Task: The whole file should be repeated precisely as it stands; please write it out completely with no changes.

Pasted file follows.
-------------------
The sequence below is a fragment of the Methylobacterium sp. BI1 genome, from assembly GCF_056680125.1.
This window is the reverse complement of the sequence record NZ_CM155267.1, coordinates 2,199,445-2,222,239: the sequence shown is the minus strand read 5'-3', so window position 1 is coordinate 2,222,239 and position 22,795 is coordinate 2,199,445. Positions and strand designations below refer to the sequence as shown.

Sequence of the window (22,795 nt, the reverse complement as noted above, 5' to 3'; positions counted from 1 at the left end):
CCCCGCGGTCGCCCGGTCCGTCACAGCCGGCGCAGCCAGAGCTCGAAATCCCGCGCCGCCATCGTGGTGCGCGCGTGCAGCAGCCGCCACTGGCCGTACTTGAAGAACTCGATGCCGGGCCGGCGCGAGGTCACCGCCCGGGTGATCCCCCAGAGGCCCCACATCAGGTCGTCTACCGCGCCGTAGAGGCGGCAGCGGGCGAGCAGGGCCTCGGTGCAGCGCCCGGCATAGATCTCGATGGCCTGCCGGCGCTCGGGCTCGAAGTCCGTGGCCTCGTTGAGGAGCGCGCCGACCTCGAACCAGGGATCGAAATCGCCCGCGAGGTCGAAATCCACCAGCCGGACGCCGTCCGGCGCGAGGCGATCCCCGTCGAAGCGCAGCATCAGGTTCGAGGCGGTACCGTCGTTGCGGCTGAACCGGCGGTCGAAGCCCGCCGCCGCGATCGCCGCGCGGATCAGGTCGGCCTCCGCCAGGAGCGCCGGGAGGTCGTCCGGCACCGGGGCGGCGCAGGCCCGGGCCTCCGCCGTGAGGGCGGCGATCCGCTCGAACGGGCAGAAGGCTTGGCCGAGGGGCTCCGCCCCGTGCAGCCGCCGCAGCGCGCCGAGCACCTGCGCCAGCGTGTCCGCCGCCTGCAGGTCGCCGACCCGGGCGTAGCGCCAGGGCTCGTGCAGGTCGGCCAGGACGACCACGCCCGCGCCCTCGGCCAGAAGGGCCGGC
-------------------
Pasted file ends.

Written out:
The sequence below is a fragment of the Methylobacterium sp. BI1 genome, from assembly GCF_056680125.1.
This window is the reverse complement of the sequence record NZ_CM155267.1, coordinates 2,199,445-2,222,239: the sequence shown is the minus strand read 5'-3', so window position 1 is coordinate 2,222,239 and position 22,795 is coordinate 2,199,445. Positions and strand designations below refer to the sequence as shown.

Sequence of the window (22,795 nt, the reverse complement as noted above, 5' to 3'; positions counted from 1 at the left end):
CCCCGCGGTCGCCCGGTCCGTCACAGCCGGCGCAGCCAGAGCTCGAAATCCCGCGCCGCCATCGTGGTGCGCGCGTGCAGCAGCCGCCACTGGCCGTACTTGAAGAACTCGATGCCGGGCCGGCGCGAGGTCACCGCCCGGGTGATCCCCCAGAGGCCCCACATCAGGTCGTCTACCGCGCCGTAGAGGCGGCAGCGGGCGAGCAGGGCCTCGGTGCAGCGCCCGGCATAGATCTCGATGGCCTGCCGGCGCTCGGGCTCGAAGTCCGTGGCCTCGTTGAGGAGCGCGCCGACCTCGAACCAGGGATCGAAATCGCCCGCGAGGTCGAAATCCACCAGCCGGACGCCGTCCGGCGCGAGGCGATCCCCGTCGAAGCGCAGCATCAGGTTCGAGGCGGTACCGTCGTTGCGGCTGAACCGGCGGTCGAAGCCCGCCGCCGCGATCGCCGCGCGGATCAGGTCGGCCTCCGCCAGGAGCGCCGGGAGGTCGTCCGGCACCGGGGCGGCGCAGGCCCGGGCCTCCGCCGTGAGGGCGGCGATCCGCTCGAACGGGCAGAAGGCTTGGCCGAGGGGCTCCGCCCCGTGCAGCCGCCGCAGCGCGCCGAGCACCTGCGCCAGCGTGTCCGCCGCCTGCAGGTCGCCGACCCGGGCGTAGCGCCAGGGCTCGTGCAGGTCGGCCAGGACGACCACGCCCGCGCCCTCGGCCAGAAGGGCCGGC